Marcus Smart apologizes for altercation, accepts three-game suspension

As the rest of college basketball parceled out blame from Saturday night's altercation between Marcus Smart and a Texas Tech fan, the Oklahoma State star was clear about who he believes is at fault.

"I take full responsibility," Smart said at a press conference Sunday evening in Stillwater. "This is not me. I really do apologize for it. Like I said, I take full responsibility and the consequences that come with it."

The consequences for Smart will be meaningful but not season-ending. The Big 12 announced Sunday evening that the sophomore guard has been suspended for his team's next three games because he violated the league's sportsmanship policy when he entered the first row of the stands late in Saturday's game and shoved Texas Tech fan Jeff Orr in the chest.

"Such behavior has no place in athletics, and will not be tolerated," Big 12 commissioner Bob Bowlsby said in a statement. "I appreciate the efforts of Oklahoma State University athletics director Mike Holder in addressing this matter, and believe this is an appropriate response to an inappropriate action."

Neither Smart nor Oklahoma State coach Travis Ford would address what Orr said that incited the sophomore guard after he crash-landed on the baseline hustling down court to foul Texas Tech's Jaye Crockett. Orr released a statement via Texas Tech on Sunday in which he apologized for calling Smart "a piece of crap" but insisted he "did not use a racial slur of any kind."

In addition to Orr's statement, Texas Tech released previously unheard audio and video of the incident from a baseline camera angle. It's difficult to hear much of anything clearly, but the words "piece of crap" do seem to be audible around the 18-second mark.

Orr, a 1983 graduate of Texas Tech dubbed the school's most-devoted fan, has made the trek from Waco to Lubbock for years to attend most home basketball games. According to Texas Tech's statement, Orr has voluntarily agreed to not attend anymore Red Raiders basketball games for the rest of the 2013-14 season.

In a lengthy question-and-answer session with reporters after Smart made his statement, Ford acknowledged his star player made a "big mistake" but expressed hope the future NBA lottery pick will learn from this incident. Ford also said he doesn't believe the altercation should define Smart's Oklahoma State career.

"I know Marcus Smart," Ford said. "I've been around him for two years. Undoubtedly last night was not one of his finer moments, but Marcus Smart has had many great moments as a person and as a player. I know Marcus Smart's heart. I know how he's hurting. I know how regretful he is right now. Those are the things that make me love Marcus Smart."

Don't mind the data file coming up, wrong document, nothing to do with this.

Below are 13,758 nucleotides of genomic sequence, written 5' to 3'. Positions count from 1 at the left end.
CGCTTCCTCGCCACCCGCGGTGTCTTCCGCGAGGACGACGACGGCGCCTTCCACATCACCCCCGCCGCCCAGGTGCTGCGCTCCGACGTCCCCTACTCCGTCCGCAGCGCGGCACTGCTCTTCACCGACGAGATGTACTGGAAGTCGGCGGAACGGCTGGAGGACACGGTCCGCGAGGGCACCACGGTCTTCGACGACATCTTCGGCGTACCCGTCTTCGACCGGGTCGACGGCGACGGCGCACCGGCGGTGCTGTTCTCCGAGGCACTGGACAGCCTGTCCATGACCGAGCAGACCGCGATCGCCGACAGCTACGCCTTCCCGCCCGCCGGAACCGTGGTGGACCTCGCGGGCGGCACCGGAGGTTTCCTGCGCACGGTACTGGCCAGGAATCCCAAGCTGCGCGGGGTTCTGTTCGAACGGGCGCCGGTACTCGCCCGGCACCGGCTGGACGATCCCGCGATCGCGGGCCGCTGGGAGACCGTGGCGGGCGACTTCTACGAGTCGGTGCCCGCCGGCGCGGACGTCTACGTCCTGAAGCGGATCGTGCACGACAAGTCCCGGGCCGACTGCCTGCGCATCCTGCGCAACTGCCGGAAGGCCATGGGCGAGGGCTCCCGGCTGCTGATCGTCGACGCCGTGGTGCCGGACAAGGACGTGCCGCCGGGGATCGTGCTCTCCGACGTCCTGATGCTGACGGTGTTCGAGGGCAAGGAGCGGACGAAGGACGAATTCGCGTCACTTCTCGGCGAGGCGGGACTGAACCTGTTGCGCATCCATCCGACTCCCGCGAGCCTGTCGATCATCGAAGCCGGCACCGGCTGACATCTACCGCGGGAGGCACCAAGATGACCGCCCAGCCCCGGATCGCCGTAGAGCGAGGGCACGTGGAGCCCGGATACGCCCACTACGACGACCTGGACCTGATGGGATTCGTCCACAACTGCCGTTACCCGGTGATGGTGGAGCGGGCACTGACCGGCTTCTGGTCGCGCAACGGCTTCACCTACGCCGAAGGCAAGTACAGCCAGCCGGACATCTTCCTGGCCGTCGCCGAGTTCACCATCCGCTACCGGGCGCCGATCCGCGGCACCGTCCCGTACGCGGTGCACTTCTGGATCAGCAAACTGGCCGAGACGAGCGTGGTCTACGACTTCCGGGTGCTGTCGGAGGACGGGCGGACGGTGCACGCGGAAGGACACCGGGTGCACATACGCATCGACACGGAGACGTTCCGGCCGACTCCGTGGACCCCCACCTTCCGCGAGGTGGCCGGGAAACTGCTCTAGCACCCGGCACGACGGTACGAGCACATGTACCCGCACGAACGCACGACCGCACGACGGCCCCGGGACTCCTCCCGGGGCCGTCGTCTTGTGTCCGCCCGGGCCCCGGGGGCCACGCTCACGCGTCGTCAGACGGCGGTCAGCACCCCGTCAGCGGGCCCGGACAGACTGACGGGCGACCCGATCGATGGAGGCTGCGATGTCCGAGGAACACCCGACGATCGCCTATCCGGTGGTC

It's difficult to evaluate Smart's three-game suspension based on the precedent set by prior incidents because the penalties have varied so widely.

At one end of the spectrum is the NBA's draconian 73-game suspension of Ron Artest for brawling with fans in Detroit after a cup of water was thrown in his direction. At the other end of the spectrum is an incident in Stillwater 12 years ago in which Texas apologized but received no suspensions after several of its players tussled with a fan upset that guard T.J. Ford had accidentally collided with his pregnant wife.

Oklahoma State (16-7, 4-6) should be grateful the suspension wasn't more severe because three games without its best player will be damaging enough.

A Cowboys team once expected to challenge Kansas for the Big 12 title has already lost five of its last six to slip out of contention for the league championship and into the middle of the pack in arguably the nation's toughest conference. Smart will sit at Texas, at home against Oklahoma and at Baylor, three games against opponents in NCAA tournament contention.

Given that Oklahoma State has already lost starting center Michael Cobbins to an Achilles injury and dismissed top freshman Stevie Clark for team rules violations, the Cowboys don't have much proven depth to lessen the impact of Smart's absence. They'll have to lean on Markel Brown and Le'Bryan Nash to avoid slipping to 4-9 in the Big 12 if they can't win at least one game without their star.

That would be tough for Oklahoma State to swallow, but Ford sees one silver lining: He believes Smart will be a better person because of this ordeal.

"I'm extremely confident, because I do know Marcus Smart, that when he comes back, he's going to gain everyone else's trust who he's lost and try to prove himself every single day," Ford said. "Marcus has my full support, my unwavering support. I do know his heart and I do know how he's feeling right now. And I do know he knows he made a mistake."